On the Role of Model-based Reasoning in Decision Support in Crime Investigation

J. Keppens and J. Zeleznikow (UK)


decision support system, crime investigation, artificial intelligence, model-based reasoning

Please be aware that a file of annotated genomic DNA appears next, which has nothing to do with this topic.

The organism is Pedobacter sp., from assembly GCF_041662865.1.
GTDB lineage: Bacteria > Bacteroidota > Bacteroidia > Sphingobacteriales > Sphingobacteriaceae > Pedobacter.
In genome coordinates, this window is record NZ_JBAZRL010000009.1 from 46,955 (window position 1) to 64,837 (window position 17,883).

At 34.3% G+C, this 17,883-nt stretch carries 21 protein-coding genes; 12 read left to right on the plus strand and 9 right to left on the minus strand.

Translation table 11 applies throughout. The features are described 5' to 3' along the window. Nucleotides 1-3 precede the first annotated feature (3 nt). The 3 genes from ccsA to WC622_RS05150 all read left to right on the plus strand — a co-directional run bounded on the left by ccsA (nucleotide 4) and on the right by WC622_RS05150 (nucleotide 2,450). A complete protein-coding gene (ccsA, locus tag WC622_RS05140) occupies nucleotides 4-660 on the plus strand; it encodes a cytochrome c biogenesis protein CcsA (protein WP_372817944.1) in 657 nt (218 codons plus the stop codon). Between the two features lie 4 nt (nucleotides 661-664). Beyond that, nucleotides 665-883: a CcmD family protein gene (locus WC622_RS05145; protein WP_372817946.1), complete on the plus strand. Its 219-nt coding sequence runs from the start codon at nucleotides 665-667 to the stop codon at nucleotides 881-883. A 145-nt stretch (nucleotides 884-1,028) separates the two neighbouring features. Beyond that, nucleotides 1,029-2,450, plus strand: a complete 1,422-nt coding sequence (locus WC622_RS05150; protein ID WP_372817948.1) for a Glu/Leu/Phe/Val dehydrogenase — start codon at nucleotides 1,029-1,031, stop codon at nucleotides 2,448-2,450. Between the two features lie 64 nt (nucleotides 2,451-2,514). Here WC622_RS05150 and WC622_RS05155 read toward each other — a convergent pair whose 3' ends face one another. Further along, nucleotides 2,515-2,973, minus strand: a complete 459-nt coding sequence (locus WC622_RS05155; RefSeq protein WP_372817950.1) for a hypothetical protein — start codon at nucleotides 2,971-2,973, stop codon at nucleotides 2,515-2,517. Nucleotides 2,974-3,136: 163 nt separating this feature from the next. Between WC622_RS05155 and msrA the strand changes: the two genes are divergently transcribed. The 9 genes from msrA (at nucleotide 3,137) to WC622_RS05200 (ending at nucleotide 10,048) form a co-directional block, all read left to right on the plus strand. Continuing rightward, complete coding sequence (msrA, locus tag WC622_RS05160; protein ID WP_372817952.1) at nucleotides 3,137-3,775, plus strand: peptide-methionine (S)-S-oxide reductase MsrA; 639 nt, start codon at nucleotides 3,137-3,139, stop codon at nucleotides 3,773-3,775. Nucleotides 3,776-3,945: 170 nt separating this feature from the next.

Crime investigation is a complex task involving vast amounts of information and requiring many different types of expert knowledge. Crime investigators would therefore benefit from the use of decision support systems to help manage this information and to provide knowledge to help solve the more complex problems. Current research efforts in this area have focussed on the information management side of the problem and tend to steer clear of formalising expert knowledge. This is understandable since conven tional knowledge based systems lack the robustness needed to cope with the variety of circumstances that can be en countered during criminal investigation. However, similar problems have been encountered in the physical systems domain and were tackled by means of novel model-based reasoning techniques. This paper explores the use of robust model-based reasoning approaches to model expert knowl edge for crime investigation and it presents a framework for such systems. The preliminary ideas presented in this paper are illustrated by means of practical examples pro duced during ongoing work in the development of a system for differentiating between homicidal, suicidal, accidental and natural deaths.

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